Born in Hiroshima, Japan in 1972, Hiroshi Sunairi is an artist/filmmaker who teaches in NYU’s Department of Art and Art Professions. Departing from the Western saying, “Elephants Never Forget,” Sunairi’s installation work, “A Night of Elephant” debuted in 2005, the 60th anniversary of the atomic bombing of Hiroshima at Hiroshima City Museum of Contemporary Art. His most recent installation work entitled “White Elephant” was shown at the Japan Society of New York in 2007. “White Elephant” is a deconstructed life-size ceramic elephant. The motif of elephants is not only a symbol of remembrance of 9.11 but also a shattered symbol of the sacred meaning of the white elephant in Asia: peace, prosperity, and justice. An installation created with pruned trees from Queens Flushing Meadow Park, “Elephant,” was shown at Queens Museum in 2010. Sunairi now has been working on film projects, which he is presenting at film festivals. Making Mistakes is a travelogue shot in Amdo, Tibet about self-discovery and the Buddhist idea of letting go in the process of creation of art. air is an experimental travelogue documentary about Fukushima following the earthquake, tsunami, and radiation leak. (Photo credit: Takahiro Kaneyama)
Steve Zeitlin is the founding director of City Lore, an organization dedicated to the preservation of New York City’s — and America’s —living cultural heritage. City Lore works closely with New York’s diverse communities to develop strategies for validating and disseminating their cultural heritages. In 2007, he received the Benjamin Botkin Award from the American Folklore Society for lifetime achievement in public folklore. In 2010, he was awarded an Archie Green fellowship from the Library of Congress. Steve Zeitlin has served as a regular commentator for a number of nationally syndicated public radio shows, and his commentaries have appeared on the Op Ed pages of The New York Times and Newsday. Prior to arriving in New York, Steve Zeitlin served for eight years as a folklorist at the Smithsonian Institution in Washington, D.C., and has taught at George Washington, American University, NYU, and Cooper Union. He is coauthor of a number of award winning books on America’s folk culture including A Celebration of American Family Folklore (Pantheon Books, 1982); The Grand Generation: Memory Mastery and Legacy (U. of Washington Press, l987); City Play (Rutgers University Press, l990); Because God Loves Stories: An Anthology of Jewish Storytelling (Simon & Schuster, 1997); Giving a Voice to Sorrow: Personal Responses to Death and Mourning (Penguin-Putnam, 2001), and Hidden New York: A Guide to Places that Matter (Rutgers U. Press, October, 2006).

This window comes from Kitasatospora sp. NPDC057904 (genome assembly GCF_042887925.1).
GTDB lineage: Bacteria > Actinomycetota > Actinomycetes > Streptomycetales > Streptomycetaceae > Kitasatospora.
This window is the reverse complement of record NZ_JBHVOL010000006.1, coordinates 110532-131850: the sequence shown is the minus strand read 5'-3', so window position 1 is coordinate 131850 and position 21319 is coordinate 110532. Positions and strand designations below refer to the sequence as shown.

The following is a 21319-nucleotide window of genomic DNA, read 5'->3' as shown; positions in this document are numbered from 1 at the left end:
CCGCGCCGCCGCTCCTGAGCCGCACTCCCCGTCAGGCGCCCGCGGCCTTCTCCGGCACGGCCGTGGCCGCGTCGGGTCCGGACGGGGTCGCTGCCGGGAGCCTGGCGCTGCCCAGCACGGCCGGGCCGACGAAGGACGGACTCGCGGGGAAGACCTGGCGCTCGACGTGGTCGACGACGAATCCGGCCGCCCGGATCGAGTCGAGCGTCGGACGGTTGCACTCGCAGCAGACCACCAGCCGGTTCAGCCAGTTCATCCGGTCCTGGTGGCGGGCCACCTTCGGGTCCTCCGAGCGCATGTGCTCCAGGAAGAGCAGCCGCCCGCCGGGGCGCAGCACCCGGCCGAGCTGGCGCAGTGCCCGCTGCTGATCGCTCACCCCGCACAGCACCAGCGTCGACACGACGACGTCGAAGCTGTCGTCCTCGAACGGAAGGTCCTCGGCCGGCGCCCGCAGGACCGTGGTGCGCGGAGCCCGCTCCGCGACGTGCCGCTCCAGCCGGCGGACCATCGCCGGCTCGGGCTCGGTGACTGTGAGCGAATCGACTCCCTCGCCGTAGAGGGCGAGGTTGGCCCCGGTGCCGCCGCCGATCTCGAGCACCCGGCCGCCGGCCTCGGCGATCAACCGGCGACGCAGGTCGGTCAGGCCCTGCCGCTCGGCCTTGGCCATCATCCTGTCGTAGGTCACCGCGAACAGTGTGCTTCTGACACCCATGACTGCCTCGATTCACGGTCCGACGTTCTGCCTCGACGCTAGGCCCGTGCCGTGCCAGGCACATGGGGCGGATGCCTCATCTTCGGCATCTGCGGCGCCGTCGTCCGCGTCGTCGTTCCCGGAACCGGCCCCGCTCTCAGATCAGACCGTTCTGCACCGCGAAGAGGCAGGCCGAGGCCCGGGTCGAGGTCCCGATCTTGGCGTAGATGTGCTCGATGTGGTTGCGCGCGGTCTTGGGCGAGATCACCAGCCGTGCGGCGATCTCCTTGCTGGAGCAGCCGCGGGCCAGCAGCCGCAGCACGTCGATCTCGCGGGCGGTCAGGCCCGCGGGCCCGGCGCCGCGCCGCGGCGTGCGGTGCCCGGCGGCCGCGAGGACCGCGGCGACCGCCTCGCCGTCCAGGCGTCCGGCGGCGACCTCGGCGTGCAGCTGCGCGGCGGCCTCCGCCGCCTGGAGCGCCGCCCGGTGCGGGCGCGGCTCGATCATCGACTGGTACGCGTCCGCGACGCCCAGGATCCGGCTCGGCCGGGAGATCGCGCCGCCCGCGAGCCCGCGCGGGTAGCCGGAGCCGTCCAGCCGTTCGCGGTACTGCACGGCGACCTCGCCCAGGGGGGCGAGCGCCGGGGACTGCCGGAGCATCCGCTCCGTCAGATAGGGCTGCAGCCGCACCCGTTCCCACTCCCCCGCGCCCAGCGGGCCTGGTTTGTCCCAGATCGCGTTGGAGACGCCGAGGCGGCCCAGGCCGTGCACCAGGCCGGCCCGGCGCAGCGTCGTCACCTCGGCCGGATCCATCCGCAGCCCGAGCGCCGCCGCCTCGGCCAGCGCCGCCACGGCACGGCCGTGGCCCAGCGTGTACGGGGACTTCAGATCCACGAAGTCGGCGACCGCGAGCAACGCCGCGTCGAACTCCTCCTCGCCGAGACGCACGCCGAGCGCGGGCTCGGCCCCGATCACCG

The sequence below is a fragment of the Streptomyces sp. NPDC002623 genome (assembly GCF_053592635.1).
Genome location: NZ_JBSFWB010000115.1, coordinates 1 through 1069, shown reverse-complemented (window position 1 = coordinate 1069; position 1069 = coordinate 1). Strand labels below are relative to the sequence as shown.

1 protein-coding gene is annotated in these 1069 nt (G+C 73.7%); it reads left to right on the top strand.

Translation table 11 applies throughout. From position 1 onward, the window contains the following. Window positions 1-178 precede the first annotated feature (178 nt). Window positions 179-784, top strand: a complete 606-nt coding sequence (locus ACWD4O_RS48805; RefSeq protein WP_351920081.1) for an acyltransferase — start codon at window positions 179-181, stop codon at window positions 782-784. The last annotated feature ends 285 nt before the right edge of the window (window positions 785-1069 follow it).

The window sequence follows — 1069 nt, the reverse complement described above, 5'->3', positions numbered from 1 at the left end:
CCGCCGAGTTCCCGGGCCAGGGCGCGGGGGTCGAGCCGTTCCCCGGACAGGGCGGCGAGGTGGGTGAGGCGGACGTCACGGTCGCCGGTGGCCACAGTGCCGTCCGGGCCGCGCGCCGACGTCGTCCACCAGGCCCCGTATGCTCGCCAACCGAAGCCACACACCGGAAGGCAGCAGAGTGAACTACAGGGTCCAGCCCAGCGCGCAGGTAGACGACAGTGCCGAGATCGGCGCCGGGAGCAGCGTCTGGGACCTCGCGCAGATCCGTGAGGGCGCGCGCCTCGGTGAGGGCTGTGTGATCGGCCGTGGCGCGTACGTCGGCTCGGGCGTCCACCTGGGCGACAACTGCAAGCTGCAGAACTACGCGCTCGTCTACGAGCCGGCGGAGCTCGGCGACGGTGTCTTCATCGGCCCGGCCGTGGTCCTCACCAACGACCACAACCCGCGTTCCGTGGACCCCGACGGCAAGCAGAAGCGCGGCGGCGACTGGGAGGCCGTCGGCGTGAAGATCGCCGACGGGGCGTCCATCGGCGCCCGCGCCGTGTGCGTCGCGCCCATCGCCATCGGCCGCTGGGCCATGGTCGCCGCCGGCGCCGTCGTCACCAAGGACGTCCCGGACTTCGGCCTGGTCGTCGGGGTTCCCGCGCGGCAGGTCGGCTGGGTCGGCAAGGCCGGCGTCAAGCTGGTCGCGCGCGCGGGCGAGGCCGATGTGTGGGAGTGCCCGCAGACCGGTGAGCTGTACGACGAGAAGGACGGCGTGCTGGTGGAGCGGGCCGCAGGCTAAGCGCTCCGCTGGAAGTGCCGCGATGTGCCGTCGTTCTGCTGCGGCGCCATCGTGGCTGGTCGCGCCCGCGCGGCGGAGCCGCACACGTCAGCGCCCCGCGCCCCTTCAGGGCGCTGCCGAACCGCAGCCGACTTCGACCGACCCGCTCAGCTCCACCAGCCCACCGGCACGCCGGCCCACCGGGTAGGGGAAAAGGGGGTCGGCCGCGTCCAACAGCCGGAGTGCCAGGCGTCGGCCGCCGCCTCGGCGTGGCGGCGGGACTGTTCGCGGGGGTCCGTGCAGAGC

MAKING THE MEMORY SACRED: ART, HUMAN RIGHTS, AND COMMUNITY
An online dialogue on art, public space, community, and memorialization
This special initiative aims to foster a comparative global dialogue amongst artists, designers, scholars, and activists around the world to investigate intersections of art, site, human rights, community, and memory.
An interdepartmental effort of the A/P/A Institute at NYU, NYU Center for Media, Culture, and History, NYU Center for Religion and Media, NYU Steinhardt’s Department of Art and Art Professions, and Asian American Arts Alliance. Making the Memory Sacred is a project of the A/P/A Institute Media And Documentation Lab (MADLAB) and the Locating The Sacred Festival of the Asian American Arts Alliance.